Wed, Feb 15, 2006 - Page 3 News List

KMT chairman urges Beijing to embrace democracy


China should embrace democracy before Taiwan considers unification, Chinese Nationalist Party (KMT) Chairman Ma Ying-jeou (馬英九) said on Monday in London.

"We do not rule out the option of eventual reunification between Taiwan and mainland China if the overall conditions across the Taiwan Strait are ripe," Ma said.

"The conditions are ripe when mainland China develops to a stage where its political democracy, economic prosperity and social well-being are congruent with those of Taiwan," he said.

Ma was speaking to a mostly Chinese and Taiwanese audience at the London School of Economics.

Ma said there was no timetable for unification, and that Taiwan would prefer to maintain the "status quo" until the timing and conditions were favorable.

When asked if democracy in China was viable, Ma said he believed it would eventually embrace an elected government.

"They have to find their own way to democracy. No one can tell them to do it," Ma said.

"Things will take care of themselves if the current economic development continues," he said.

Trade between the countries is worth US$71 billion, and an end to that relationship could lead to a US$42 billion trade deficit for Taiwan, Ma said.

But before Taiwan would consider unification with China, any plan must be given approval through a vote, he said.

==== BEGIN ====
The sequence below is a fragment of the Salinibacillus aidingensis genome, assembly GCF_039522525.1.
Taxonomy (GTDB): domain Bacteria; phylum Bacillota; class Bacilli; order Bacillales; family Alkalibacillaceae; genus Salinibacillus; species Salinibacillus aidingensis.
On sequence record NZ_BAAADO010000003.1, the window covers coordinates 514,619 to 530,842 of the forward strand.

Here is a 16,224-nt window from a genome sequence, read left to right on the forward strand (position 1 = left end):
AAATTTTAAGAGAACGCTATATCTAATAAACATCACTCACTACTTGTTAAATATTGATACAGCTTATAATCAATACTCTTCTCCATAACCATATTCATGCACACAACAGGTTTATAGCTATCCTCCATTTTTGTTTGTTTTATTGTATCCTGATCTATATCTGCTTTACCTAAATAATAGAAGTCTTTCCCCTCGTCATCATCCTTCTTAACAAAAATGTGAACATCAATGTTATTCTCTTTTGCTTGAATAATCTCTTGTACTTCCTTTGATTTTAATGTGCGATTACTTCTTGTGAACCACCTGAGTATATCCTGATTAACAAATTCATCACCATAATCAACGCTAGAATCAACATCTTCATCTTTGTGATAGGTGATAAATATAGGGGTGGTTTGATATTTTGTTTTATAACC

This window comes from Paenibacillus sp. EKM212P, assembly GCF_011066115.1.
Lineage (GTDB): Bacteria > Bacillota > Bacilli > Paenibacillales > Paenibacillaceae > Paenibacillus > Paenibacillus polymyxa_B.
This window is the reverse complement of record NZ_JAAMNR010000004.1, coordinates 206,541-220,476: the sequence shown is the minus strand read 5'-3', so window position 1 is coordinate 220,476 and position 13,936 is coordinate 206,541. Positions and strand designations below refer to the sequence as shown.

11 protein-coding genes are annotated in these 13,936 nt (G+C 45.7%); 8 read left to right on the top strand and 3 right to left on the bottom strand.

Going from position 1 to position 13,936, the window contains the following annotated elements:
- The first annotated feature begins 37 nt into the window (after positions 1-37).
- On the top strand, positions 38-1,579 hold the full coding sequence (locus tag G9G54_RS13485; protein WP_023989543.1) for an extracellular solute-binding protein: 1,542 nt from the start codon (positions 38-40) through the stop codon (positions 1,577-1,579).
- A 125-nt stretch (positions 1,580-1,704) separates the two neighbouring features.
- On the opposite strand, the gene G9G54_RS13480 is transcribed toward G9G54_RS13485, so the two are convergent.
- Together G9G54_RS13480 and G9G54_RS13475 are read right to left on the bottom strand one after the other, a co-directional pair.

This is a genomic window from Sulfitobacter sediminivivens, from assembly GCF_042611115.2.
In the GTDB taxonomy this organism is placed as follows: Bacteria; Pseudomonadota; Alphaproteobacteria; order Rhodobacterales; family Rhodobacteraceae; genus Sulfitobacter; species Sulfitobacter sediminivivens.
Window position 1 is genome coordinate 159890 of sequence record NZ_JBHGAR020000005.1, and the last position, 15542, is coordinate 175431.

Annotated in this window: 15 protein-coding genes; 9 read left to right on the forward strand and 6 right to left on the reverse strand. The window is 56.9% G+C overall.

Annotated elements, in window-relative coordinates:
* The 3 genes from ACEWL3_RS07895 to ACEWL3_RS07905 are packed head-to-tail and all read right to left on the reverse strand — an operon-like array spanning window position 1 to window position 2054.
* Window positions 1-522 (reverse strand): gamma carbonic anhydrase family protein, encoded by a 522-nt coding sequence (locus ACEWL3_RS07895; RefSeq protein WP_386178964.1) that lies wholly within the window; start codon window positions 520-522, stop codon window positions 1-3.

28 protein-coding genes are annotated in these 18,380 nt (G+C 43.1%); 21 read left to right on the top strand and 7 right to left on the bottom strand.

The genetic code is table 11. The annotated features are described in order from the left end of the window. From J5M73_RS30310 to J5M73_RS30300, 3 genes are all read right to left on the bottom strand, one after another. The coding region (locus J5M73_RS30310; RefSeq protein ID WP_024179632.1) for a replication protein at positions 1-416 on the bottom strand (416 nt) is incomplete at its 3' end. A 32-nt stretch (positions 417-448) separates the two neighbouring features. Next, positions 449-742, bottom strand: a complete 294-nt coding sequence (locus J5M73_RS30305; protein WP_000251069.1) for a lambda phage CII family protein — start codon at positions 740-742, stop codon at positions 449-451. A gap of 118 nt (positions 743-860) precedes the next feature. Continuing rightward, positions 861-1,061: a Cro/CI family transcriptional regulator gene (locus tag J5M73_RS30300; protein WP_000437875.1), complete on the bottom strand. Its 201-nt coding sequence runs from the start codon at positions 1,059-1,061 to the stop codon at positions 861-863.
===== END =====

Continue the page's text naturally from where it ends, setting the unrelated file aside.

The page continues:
He also reiterated his concern over China's military position, a "security threat" he spoke about last week when he suggested that the weapons aimed at Taiwan should be removed.

"Mainland China constitutes a security threat to Taiwan, with all the missiles, all the military build-up," he said.

"But the problem is: Are we going to build our armaments as well, or try and find some other ways to ... maximize our power to achieve peace and prosperity across the Taiwan Strait?" he said.

Ma also said the KMT would seek to resume talks with China, stalled since 1999, if it won back the presidency.

"The intermediate goal, though, is for both sides to negotiate and put into effect a viable peace agreement that can serve as a framework guiding cross-strait interactions in decades ahead," he said.

The KMT chairman said his party supported the political status quo and had no timetable for unification with China.

"Since Taiwan has become a full-fledged democracy, reunification with mainland China cannot proceed without the consent of Taiwanese people," Ma said.

"Therefore, as of now, there is no timetable for reunification; nor is there any urgency for such a move on either side of the Taiwan Strait," he said.

President Chen Shui-bian (陳水扁) has said that Ma's unification stance prompted him to order a review of 15-year-old unification guidelines in a bid to shake Beijing's claim of sovereignty over Taiwan.

Chen said last month that it was time to consider scrapping the National Unification Council and the National Unification Guidelines. A decision on the matter is expected soon.

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